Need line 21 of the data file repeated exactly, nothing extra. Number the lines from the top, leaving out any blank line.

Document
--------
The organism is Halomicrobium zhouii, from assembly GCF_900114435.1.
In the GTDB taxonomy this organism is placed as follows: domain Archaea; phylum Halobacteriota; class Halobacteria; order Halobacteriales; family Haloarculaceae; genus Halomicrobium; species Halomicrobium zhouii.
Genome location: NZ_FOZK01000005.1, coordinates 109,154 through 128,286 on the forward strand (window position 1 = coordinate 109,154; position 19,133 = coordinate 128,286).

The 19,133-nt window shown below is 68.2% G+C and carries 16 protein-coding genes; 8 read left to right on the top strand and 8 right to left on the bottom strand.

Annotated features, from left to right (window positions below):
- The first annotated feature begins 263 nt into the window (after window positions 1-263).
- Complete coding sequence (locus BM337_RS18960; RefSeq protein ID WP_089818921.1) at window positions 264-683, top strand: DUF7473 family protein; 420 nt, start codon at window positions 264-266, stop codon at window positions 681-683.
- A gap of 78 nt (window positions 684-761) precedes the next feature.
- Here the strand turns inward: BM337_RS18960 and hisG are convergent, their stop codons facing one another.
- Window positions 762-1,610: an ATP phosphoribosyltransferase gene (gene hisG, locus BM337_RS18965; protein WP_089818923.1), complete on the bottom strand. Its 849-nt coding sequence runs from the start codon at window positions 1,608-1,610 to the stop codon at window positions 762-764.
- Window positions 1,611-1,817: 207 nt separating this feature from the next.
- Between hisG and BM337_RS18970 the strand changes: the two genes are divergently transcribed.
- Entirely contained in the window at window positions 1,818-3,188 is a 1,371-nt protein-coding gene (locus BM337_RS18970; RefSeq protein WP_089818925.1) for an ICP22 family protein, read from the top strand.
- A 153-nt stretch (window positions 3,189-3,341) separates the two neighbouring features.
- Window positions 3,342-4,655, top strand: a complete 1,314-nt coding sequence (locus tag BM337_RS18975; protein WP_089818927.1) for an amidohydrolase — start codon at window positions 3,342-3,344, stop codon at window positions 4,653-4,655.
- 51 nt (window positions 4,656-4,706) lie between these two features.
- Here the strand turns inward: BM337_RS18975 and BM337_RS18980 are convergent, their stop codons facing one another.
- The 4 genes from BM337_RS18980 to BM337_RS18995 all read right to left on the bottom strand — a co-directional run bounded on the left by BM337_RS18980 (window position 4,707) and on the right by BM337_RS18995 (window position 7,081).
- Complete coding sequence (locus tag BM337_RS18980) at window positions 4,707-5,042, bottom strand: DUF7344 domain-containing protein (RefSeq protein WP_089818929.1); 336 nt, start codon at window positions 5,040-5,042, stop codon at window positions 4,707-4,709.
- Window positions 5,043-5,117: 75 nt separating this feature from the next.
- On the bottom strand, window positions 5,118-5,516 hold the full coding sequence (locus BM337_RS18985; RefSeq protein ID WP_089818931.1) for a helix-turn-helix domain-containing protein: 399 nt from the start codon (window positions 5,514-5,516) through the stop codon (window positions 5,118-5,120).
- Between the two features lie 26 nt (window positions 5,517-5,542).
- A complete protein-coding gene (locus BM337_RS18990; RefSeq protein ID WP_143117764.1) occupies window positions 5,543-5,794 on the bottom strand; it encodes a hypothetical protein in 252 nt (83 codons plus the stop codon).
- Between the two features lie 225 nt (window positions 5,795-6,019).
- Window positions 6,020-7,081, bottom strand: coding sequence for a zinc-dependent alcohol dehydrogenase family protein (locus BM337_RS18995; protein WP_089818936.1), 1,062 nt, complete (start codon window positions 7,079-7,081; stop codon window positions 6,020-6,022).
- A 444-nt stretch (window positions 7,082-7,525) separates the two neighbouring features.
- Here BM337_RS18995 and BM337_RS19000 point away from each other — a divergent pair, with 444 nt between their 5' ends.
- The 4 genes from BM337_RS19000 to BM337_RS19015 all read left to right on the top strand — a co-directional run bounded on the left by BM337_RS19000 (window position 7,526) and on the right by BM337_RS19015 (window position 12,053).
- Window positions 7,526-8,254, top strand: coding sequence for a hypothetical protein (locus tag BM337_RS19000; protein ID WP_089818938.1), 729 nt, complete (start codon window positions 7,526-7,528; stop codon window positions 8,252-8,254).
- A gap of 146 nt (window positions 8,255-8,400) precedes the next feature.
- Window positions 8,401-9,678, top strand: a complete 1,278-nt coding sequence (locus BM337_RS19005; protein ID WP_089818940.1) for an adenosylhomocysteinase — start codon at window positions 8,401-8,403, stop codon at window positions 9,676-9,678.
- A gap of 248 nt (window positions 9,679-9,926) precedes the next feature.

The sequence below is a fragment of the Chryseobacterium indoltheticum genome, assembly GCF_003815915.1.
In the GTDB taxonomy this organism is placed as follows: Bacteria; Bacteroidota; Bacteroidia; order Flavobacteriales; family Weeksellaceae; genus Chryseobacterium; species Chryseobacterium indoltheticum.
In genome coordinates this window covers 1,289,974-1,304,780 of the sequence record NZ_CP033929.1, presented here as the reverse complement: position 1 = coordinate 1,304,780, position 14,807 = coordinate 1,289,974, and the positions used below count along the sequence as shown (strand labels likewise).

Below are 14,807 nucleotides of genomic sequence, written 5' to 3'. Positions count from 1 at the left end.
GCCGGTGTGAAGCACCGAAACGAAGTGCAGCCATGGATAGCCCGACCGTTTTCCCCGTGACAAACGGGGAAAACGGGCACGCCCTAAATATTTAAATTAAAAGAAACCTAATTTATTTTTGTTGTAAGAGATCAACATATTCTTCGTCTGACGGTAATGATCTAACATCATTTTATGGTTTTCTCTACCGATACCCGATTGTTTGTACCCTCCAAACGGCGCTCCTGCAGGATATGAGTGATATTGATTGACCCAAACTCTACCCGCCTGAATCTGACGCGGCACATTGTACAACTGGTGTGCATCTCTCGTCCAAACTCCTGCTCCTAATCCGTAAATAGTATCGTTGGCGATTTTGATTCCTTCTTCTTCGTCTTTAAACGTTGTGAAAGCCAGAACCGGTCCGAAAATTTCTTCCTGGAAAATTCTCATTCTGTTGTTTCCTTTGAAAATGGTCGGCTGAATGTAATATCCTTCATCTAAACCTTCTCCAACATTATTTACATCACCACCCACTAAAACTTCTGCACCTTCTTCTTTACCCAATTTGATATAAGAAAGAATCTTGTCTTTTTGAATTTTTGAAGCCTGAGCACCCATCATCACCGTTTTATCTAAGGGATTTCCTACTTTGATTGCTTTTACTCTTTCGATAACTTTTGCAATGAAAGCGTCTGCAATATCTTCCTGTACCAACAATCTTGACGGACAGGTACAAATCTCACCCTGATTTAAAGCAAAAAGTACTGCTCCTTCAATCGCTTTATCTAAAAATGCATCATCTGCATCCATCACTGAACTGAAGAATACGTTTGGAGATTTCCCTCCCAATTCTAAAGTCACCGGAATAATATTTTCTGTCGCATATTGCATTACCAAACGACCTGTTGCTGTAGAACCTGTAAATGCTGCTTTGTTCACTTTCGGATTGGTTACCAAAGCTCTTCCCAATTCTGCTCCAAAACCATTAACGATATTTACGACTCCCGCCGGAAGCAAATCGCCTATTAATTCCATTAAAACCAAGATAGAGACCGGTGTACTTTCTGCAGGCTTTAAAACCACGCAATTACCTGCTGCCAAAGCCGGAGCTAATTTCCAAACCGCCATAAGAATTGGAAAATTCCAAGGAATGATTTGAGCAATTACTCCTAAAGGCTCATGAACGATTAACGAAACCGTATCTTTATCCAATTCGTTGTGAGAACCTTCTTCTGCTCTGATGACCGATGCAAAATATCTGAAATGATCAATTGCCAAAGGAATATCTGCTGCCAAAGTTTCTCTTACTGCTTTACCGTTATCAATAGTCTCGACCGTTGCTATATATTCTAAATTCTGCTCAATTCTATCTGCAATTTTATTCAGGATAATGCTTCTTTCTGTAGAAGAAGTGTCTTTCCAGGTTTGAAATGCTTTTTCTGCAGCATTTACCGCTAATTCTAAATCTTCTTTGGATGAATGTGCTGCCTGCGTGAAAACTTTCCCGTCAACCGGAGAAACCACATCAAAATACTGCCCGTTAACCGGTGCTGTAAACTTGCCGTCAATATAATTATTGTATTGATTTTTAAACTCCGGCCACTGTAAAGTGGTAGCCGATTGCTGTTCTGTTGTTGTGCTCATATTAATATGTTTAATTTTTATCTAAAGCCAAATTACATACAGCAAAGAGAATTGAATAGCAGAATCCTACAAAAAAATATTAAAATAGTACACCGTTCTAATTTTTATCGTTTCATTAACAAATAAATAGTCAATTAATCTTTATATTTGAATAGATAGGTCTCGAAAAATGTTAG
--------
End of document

- On the bottom strand, window positions 5,118-5,516 hold the full coding sequence (locus BM337_RS18985; RefSeq protein ID WP_089818931.1) for a helix-turn-helix domain-containing protein: 399 nt from the start codon (window positions 5,514-5,516) through the stop codon (window positions 5,118-5,120).